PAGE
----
Monthly Archives: August 2017

CRA gives seniors short shrift

It used to be important to get your annual tax returns in on time. Then it could take up to six weeks to get your Notice of Assessment – to find out if you did your returns correctly and if you owed more or less or were getting a return. Not anymore. Now the CRA is saying to wait eight weeks.

But that’s not correct. A friend of mine who is a senior filed a few days before deadline and she just got her Notice the first week in July – that is one week later than eight weeks.

But my situation is worse. I had to phone the CRA customer service line and did so July 11. Here is my story.

I mailed my tax returns for 2016 on April 28 (our deadline was May 1, 2017 because April 30 was on a weekend). I sent the returns Priority Post with a signature required. They arrived on time and there was a signature. Because I tracked it online I was able to print out the signature before it disappeared at the site a few weeks later. I also had my mailing receipt from the sub-post office. So I had proof of filing on time,

Nothing had arrived in my mailbox and so July 11 I made my phone call. The customer service person was good. She checked and found that the last entry they had for my tax returns was that it had been inventoried as received the third week in May (three weeks after they received it). She suggested she do a Status Enquiry which is basically what it says  and is a reminder that the clerks who are checking the returns better get off their asses and go through the return. She said it could take up to four weeks and then I should get my N. of A. So I authorized her to do so.

Nothing happened for weeks. As the one month deadline approached, I again called the CRA customer service and the fellow there checked the status. My return and notice of assessment would be completed August 11 and then mailed to me.

August 11 is exactly one month after the Status Enquiry went in.

I received my N of A Tuesday, August 15. As I had figured out I owed no money and was getting nothing back – everything in that area is a big fat zero. I was a few dollars out in my calculations. But I am still living below the poverty line.

But the kicker is a lot of the extra seniors’ funds I get from both the federal and provincial government depends on this Notice of Assessment. No Notice of Assessment by mid-July and I don’t receive (if only temporarily): my Ontario Government Energy and property tax monthly grant payment, and from the Federals the quarterly HST/GST tax rebate, my Ontario Government Seniors Grant – a lump sum of $500. you can get once a year if you apply for it, which I did. I also lost the GIS (Guaranteed Income Supplement) which with my low income I had become entitled to. And my Ontario Drug Plan for Seniors (provincial) ran out the end of July and I got notice I would have to re-apply because they hadn’t received my Notice of Assessment from the CRA. That was the same reason for the GIS stopping and I have to re-apply. I have re-applied for the drug plan – at least the application time deadline is the end of September. The rest I am supposed to get at some point in time. I still have my meagre Canada Pension Plan money and the actual Old Age Security payments coming in.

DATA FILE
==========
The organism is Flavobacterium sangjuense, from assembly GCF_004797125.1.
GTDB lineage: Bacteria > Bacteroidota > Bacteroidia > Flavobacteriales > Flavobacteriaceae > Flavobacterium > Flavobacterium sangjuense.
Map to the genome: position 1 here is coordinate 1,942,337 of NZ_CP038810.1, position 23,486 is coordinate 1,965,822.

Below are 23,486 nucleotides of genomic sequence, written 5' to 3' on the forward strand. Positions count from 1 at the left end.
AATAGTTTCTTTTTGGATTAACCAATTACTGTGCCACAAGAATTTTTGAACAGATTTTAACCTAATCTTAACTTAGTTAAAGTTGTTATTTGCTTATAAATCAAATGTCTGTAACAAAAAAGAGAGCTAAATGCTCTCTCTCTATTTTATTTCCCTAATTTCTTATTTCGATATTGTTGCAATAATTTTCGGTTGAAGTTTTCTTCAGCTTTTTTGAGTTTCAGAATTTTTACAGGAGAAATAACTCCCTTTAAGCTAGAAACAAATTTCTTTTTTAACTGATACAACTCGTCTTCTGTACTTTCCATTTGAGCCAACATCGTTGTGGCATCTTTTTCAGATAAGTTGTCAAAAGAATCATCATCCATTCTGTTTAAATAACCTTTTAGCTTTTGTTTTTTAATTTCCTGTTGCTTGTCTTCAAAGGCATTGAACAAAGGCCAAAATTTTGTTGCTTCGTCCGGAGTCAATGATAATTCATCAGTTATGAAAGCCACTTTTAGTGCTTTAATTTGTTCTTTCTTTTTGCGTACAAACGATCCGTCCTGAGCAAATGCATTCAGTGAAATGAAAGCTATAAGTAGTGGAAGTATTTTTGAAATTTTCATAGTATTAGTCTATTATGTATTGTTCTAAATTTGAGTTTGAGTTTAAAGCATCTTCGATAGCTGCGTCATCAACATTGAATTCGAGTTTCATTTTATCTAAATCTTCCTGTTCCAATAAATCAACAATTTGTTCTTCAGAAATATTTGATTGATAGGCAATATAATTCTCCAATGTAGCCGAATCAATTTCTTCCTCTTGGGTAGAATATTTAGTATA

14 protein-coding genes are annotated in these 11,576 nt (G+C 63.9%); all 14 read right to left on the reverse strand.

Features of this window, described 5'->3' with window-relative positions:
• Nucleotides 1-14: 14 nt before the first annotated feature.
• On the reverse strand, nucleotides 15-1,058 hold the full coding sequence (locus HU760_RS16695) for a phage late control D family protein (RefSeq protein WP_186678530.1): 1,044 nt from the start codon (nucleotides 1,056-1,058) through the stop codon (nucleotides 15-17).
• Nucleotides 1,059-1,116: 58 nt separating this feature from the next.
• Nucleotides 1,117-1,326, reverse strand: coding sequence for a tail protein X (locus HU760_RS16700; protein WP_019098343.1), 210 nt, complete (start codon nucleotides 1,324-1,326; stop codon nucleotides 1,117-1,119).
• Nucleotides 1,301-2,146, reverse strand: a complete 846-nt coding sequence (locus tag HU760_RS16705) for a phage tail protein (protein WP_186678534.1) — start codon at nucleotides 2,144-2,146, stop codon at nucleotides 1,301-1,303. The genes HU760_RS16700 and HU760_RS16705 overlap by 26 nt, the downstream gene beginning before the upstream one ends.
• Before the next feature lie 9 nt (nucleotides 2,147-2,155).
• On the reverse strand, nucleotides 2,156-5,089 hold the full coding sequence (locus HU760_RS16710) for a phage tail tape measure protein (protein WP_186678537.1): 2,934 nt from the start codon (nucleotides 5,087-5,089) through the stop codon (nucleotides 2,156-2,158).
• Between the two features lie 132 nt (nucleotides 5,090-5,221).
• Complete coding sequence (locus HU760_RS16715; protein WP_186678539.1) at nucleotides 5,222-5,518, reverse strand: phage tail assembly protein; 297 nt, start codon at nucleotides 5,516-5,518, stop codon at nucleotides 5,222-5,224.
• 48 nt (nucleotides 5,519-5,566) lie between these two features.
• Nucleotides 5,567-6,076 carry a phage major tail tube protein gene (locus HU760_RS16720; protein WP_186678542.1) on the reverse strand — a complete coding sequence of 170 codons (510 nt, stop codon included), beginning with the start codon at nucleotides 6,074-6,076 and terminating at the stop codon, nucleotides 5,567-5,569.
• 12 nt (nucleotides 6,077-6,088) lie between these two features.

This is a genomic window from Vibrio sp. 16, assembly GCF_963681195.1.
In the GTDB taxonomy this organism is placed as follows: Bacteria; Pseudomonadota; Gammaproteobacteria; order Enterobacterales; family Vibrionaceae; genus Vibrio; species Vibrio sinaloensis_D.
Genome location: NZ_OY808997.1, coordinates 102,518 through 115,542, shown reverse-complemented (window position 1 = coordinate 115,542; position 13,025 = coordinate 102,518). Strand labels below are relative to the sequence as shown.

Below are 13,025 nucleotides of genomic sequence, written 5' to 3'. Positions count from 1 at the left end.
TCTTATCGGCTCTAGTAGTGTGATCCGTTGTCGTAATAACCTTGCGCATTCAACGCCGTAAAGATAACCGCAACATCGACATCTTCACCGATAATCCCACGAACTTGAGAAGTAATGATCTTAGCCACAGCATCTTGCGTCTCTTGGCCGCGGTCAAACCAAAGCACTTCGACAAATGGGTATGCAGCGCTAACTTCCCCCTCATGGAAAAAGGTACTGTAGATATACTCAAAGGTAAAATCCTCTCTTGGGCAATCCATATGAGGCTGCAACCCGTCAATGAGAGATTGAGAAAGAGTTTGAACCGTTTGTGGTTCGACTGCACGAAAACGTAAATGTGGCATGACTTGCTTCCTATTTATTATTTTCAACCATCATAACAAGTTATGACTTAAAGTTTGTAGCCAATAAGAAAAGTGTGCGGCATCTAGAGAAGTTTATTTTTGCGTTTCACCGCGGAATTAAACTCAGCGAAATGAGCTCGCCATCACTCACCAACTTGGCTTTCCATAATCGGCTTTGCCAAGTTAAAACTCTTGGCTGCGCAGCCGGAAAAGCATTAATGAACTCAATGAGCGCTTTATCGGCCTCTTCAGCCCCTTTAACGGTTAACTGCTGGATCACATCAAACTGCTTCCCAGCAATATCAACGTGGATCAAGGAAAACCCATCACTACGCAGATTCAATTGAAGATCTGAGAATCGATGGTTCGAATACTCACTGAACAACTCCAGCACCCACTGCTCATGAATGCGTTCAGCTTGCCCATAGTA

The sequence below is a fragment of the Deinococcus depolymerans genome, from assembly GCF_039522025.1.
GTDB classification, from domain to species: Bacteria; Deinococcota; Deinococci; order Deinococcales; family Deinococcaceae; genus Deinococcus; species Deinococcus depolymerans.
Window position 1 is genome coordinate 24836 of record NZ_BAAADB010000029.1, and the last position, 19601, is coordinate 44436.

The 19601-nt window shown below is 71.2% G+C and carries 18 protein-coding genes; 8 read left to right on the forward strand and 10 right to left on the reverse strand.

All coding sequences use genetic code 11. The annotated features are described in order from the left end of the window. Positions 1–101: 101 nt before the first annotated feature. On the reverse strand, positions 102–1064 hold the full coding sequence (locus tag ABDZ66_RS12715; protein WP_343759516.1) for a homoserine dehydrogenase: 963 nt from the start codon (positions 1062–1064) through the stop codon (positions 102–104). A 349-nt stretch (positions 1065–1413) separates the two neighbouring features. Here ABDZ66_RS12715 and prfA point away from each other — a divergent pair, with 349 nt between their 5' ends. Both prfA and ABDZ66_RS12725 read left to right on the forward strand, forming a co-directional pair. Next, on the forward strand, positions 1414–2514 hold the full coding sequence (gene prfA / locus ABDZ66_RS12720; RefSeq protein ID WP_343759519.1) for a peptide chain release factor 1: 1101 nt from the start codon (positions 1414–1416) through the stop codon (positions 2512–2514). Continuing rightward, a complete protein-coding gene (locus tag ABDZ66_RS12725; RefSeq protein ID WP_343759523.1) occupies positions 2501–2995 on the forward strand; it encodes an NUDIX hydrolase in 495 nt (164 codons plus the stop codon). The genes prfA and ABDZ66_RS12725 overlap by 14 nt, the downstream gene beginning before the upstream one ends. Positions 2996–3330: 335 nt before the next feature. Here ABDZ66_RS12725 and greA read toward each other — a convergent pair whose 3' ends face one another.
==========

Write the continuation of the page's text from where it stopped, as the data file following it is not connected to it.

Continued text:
In the meantime, excluding the lump sum for seniors and the quarterly GST rebate, since July I have been receiving $500 less a month. Fortunately in July, two editing clients paid me installments for work I am doing so that has carried me over to mid-August. But the bills keep coming in including the big quarterly water and waste utility bill. I am not taking holidays this year – I can’t afford to travel.

Now, I’m living on a few hundred dollars until the next CPP/OAS payment the end of this month – plus all the other money I’m waiting for.

But I’m not holding my breath. In fact, I’m going to exhale all the way down to my federal MP’s office to complain. Clearly the timeline for CRA vis-a-vis seniors payments has to be extended if they can’t get the tax returns processed even within their own timelines.

So, I ask you: is the CRA (Canada Revenue Agency) short changing seniors?

What do you think? Please comment.

Cheers.

Sharon

Only Child Writes

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Filed under 2016 and 2017, finances, Old Age pensions, Only child, Seniors

Only child’s take on dining out(side)

Only Child with Mom in the backyard

In the stifling hot days of summer, my mother would haul out the whole paraphernalia for our family of three to eat outside in the summer. This was back in the late 1950s and early 1960s when air-conditioned homes were not the norm. But at suppertime, our backyard had shade.

So, with some help from Dad and me, and several trips – from the kitchen, down the side stairs, out into the driveway to the backyard went a small card table, three chairs, table cloth, serviettes, cutlery, plates, and all the dishes of food – depending on what we were eating. And yes, it was often hot food. But the entrance to the backyard was inviting – an archway of red roses.

Only Child’s Dad under the backyard entrance

It was enjoyable eating outside in the breeze. But when even the temperature in the shade rose too high, mom used her backup plan – eating in the basement. Before the basement renovation, we would sit in our own private dining room with black floors, huge cement pillars, a furnace turned off for the summer, the old coal bin (which remained after the switch to oil heat) and mother’s pride and joy – her root cellar where all her canned jams, pickles, green tomatoes and the like were stored.

You could say it was all a labour of love combined with necessity – either roast or eat the roast, be cool or sweat.

But Mom had a dirty little secret, one which was shared among some of the women on her side of the family.

Except for cooking, canning and sewing, my mother hated housework.